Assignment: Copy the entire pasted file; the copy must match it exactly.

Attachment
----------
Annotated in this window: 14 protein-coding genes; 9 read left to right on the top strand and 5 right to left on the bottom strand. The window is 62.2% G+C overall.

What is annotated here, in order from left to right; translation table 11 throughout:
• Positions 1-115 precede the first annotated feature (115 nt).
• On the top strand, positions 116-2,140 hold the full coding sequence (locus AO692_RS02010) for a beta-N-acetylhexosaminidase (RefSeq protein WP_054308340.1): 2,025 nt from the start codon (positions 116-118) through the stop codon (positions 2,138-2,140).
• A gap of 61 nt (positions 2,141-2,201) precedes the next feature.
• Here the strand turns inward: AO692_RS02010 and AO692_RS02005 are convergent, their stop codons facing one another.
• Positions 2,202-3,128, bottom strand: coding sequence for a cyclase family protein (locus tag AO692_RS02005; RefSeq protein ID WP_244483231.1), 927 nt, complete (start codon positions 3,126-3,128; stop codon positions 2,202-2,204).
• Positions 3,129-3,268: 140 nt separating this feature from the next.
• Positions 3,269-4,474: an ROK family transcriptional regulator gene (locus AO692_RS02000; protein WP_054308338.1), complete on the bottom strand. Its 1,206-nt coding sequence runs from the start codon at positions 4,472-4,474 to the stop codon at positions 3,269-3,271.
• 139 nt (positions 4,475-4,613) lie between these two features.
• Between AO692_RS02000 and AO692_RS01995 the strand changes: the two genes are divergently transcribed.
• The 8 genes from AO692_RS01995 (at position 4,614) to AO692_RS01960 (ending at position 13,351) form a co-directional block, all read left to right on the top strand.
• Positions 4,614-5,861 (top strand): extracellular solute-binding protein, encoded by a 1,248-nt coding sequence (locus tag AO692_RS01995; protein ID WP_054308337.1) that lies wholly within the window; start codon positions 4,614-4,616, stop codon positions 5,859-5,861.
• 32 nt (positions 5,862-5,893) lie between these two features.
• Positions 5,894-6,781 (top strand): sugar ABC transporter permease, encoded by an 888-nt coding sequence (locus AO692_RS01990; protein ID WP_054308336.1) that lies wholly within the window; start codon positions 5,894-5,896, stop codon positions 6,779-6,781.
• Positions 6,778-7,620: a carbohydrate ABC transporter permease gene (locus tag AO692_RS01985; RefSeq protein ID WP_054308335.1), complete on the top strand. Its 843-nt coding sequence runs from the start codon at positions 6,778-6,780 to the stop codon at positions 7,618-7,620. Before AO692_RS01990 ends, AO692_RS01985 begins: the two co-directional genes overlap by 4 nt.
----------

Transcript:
Annotated in this window: 14 protein-coding genes; 9 read left to right on the top strand and 5 right to left on the bottom strand. The window is 62.2% G+C overall.

What is annotated here, in order from left to right; translation table 11 throughout:
• Positions 1-115 precede the first annotated feature (115 nt).
• On the top strand, positions 116-2,140 hold the full coding sequence (locus AO692_RS02010) for a beta-N-acetylhexosaminidase (RefSeq protein WP_054308340.1): 2,025 nt from the start codon (positions 116-118) through the stop codon (positions 2,138-2,140).
• A gap of 61 nt (positions 2,141-2,201) precedes the next feature.
• Here the strand turns inward: AO692_RS02010 and AO692_RS02005 are convergent, their stop codons facing one another.
• Positions 2,202-3,128, bottom strand: coding sequence for a cyclase family protein (locus tag AO692_RS02005; RefSeq protein ID WP_244483231.1), 927 nt, complete (start codon positions 3,126-3,128; stop codon positions 2,202-2,204).
• Positions 3,129-3,268: 140 nt separating this feature from the next.
• Positions 3,269-4,474: an ROK family transcriptional regulator gene (locus AO692_RS02000; protein WP_054308338.1), complete on the bottom strand. Its 1,206-nt coding sequence runs from the start codon at positions 4,472-4,474 to the stop codon at positions 3,269-3,271.
• 139 nt (positions 4,475-4,613) lie between these two features.
• Between AO692_RS02000 and AO692_RS01995 the strand changes: the two genes are divergently transcribed.
• The 8 genes from AO692_RS01995 (at position 4,614) to AO692_RS01960 (ending at position 13,351) form a co-directional block, all read left to right on the top strand.
• Positions 4,614-5,861 (top strand): extracellular solute-binding protein, encoded by a 1,248-nt coding sequence (locus tag AO692_RS01995; protein ID WP_054308337.1) that lies wholly within the window; start codon positions 4,614-4,616, stop codon positions 5,859-5,861.
• 32 nt (positions 5,862-5,893) lie between these two features.
• Positions 5,894-6,781 (top strand): sugar ABC transporter permease, encoded by an 888-nt coding sequence (locus AO692_RS01990; protein ID WP_054308336.1) that lies wholly within the window; start codon positions 5,894-5,896, stop codon positions 6,779-6,781.
• Positions 6,778-7,620: a carbohydrate ABC transporter permease gene (locus tag AO692_RS01985; RefSeq protein ID WP_054308335.1), complete on the top strand. Its 843-nt coding sequence runs from the start codon at positions 6,778-6,780 to the stop codon at positions 7,618-7,620. Before AO692_RS01990 ends, AO692_RS01985 begins: the two co-directional genes overlap by 4 nt.